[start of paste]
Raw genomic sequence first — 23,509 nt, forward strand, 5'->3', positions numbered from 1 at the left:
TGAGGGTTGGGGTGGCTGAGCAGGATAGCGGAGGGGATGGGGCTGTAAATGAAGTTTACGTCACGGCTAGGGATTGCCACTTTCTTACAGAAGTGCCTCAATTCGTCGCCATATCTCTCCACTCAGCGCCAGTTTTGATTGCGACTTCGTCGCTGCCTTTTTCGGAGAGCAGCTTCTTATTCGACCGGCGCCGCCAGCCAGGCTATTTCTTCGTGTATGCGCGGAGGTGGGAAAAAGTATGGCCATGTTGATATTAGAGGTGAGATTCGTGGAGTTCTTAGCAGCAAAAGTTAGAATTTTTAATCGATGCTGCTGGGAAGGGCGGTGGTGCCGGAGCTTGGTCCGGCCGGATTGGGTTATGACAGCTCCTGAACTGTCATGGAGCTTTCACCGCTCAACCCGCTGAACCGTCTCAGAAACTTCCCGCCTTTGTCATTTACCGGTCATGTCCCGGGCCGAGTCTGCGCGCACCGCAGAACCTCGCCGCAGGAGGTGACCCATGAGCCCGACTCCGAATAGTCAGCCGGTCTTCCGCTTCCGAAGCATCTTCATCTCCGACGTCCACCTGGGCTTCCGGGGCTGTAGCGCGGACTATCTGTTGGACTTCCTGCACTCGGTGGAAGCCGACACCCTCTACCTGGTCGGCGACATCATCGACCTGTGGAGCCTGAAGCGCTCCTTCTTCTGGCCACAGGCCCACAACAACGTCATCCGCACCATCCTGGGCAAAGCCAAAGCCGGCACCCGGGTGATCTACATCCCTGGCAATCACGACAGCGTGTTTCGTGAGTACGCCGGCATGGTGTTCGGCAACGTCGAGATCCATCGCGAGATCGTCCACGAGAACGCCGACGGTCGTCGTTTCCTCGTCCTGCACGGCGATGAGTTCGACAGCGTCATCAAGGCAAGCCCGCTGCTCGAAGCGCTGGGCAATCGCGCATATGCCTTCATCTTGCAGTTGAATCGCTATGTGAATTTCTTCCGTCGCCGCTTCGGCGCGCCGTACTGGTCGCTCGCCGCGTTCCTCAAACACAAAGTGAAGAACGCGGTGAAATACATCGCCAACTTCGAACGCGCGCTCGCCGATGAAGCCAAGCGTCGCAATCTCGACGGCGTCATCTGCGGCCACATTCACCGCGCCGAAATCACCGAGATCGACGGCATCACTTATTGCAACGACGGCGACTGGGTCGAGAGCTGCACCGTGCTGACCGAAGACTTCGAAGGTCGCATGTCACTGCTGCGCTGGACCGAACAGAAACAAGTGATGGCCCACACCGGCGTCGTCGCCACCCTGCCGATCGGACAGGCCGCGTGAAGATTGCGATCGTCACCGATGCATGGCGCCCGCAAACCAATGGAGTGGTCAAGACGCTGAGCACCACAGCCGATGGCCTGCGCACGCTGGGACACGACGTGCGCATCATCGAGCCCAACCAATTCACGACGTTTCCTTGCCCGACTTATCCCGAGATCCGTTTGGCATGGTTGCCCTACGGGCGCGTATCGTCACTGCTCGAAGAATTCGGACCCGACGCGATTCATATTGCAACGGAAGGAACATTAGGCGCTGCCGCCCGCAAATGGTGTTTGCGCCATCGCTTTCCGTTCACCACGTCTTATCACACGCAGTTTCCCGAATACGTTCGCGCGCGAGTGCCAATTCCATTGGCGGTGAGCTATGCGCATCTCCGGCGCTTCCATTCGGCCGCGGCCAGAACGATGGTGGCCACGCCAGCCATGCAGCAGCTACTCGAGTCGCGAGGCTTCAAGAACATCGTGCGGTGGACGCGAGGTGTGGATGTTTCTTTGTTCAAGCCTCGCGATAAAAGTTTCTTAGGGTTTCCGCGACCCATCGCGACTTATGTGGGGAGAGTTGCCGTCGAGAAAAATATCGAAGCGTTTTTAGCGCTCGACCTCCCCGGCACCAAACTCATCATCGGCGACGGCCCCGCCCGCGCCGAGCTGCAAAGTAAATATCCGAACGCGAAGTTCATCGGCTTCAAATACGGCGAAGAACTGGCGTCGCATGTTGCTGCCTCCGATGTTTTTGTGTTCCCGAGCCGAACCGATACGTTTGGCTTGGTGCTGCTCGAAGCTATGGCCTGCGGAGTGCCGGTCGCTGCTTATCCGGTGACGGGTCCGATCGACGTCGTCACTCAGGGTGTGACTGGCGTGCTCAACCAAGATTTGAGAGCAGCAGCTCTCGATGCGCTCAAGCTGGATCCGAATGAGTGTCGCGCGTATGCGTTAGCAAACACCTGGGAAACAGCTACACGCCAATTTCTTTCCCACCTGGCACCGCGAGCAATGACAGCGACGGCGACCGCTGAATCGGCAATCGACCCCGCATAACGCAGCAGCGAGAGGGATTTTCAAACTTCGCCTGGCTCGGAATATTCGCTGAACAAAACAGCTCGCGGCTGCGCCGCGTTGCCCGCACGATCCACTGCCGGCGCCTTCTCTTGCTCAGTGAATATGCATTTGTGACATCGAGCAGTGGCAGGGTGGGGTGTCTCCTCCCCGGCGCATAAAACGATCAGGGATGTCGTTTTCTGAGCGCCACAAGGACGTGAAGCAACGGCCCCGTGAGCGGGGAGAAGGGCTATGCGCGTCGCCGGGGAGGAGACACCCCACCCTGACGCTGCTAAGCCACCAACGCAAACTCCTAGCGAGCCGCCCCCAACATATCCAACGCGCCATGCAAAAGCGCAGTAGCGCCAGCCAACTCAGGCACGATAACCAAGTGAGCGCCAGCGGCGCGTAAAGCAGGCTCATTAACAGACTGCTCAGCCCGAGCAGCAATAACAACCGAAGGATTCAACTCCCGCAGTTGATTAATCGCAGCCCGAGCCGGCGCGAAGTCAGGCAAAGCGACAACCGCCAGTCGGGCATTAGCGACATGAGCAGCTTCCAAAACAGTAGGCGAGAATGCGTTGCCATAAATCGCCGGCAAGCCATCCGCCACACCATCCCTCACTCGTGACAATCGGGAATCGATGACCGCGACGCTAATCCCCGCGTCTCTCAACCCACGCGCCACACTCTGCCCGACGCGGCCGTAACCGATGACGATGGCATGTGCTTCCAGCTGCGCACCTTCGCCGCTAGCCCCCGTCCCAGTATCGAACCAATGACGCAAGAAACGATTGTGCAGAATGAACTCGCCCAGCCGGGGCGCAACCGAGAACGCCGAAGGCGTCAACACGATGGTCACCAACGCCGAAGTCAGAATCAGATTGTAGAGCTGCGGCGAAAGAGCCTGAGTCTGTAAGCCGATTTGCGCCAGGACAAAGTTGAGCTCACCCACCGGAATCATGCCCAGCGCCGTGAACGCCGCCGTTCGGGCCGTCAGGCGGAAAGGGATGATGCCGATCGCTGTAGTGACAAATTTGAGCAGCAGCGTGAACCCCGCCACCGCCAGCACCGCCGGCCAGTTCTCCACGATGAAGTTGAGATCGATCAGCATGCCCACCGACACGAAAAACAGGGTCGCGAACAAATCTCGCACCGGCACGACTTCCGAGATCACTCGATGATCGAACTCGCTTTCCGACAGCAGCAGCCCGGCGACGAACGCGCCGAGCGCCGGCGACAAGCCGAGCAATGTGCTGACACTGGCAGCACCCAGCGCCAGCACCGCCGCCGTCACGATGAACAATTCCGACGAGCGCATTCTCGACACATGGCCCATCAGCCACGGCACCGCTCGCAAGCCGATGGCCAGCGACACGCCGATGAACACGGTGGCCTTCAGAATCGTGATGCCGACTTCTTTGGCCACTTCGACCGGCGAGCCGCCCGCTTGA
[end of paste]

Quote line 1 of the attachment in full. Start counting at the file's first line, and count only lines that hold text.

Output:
Raw genomic sequence first — 23,509 nt, forward strand, 5'->3', positions numbered from 1 at the left: